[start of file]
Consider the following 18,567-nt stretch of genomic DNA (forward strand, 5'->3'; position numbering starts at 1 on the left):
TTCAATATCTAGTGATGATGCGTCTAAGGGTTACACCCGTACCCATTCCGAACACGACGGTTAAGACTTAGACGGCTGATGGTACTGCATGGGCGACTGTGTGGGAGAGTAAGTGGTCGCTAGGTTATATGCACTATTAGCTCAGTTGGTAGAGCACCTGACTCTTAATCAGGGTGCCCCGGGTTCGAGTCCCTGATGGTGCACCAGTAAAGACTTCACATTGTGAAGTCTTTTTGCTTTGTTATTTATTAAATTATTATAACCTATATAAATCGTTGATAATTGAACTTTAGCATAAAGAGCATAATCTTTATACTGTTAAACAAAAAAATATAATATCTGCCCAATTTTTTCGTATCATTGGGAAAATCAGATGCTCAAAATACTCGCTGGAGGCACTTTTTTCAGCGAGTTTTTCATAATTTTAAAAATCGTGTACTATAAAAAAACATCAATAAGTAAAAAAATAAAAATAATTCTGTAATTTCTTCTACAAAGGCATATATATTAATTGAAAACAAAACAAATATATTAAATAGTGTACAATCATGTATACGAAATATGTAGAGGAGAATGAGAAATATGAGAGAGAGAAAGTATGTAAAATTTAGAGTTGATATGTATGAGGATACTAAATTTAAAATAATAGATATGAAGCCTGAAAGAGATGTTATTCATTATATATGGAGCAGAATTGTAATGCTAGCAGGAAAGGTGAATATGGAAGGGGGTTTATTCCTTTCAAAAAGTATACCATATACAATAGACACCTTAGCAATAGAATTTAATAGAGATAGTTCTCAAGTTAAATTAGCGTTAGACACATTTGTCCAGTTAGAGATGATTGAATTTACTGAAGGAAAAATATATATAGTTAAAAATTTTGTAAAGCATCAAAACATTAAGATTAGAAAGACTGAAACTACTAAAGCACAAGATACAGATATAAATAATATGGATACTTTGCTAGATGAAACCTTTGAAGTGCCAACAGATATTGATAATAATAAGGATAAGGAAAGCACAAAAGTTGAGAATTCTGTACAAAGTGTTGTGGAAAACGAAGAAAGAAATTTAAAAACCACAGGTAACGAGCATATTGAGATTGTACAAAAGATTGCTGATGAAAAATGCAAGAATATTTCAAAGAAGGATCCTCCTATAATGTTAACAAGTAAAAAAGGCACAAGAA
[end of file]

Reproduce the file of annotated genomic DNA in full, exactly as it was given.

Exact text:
Consider the following 18,567-nt stretch of genomic DNA (forward strand, 5'->3'; position numbering starts at 1 on the left):
TTCAATATCTAGTGATGATGCGTCTAAGGGTTACACCCGTACCCATTCCGAACACGACGGTTAAGACTTAGACGGCTGATGGTACTGCATGGGCGACTGTGTGGGAGAGTAAGTGGTCGCTAGGTTATATGCACTATTAGCTCAGTTGGTAGAGCACCTGACTCTTAATCAGGGTGCCCCGGGTTCGAGTCCCTGATGGTGCACCAGTAAAGACTTCACATTGTGAAGTCTTTTTGCTTTGTTATTTATTAAATTATTATAACCTATATAAATCGTTGATAATTGAACTTTAGCATAAAGAGCATAATCTTTATACTGTTAAACAAAAAAATATAATATCTGCCCAATTTTTTCGTATCATTGGGAAAATCAGATGCTCAAAATACTCGCTGGAGGCACTTTTTTCAGCGAGTTTTTCATAATTTTAAAAATCGTGTACTATAAAAAAACATCAATAAGTAAAAAAATAAAAATAATTCTGTAATTTCTTCTACAAAGGCATATATATTAATTGAAAACAAAACAAATATATTAAATAGTGTACAATCATGTATACGAAATATGTAGAGGAGAATGAGAAATATGAGAGAGAGAAAGTATGTAAAATTTAGAGTTGATATGTATGAGGATACTAAATTTAAAATAATAGATATGAAGCCTGAAAGAGATGTTATTCATTATATATGGAGCAGAATTGTAATGCTAGCAGGAAAGGTGAATATGGAAGGGGGTTTATTCCTTTCAAAAAGTATACCATATACAATAGACACCTTAGCAATAGAATTTAATAGAGATAGTTCTCAAGTTAAATTAGCGTTAGACACATTTGTCCAGTTAGAGATGATTGAATTTACTGAAGGAAAAATATATATAGTTAAAAATTTTGTAAAGCATCAAAACATTAAGATTAGAAAGACTGAAACTACTAAAGCACAAGATACAGATATAAATAATATGGATACTTTGCTAGATGAAACCTTTGAAGTGCCAACAGATATTGATAATAATAAGGATAAGGAAAGCACAAAAGTTGAGAATTCTGTACAAAGTGTTGTGGAAAACGAAGAAAGAAATTTAAAAACCACAGGTAACGAGCATATTGAGATTGTACAAAAGATTGCTGATGAAAAATGCAAGAATATTTCAAAGAAGGATCCTCCTATAATGTTAACAAGTAAAAAAGGCACAAGAA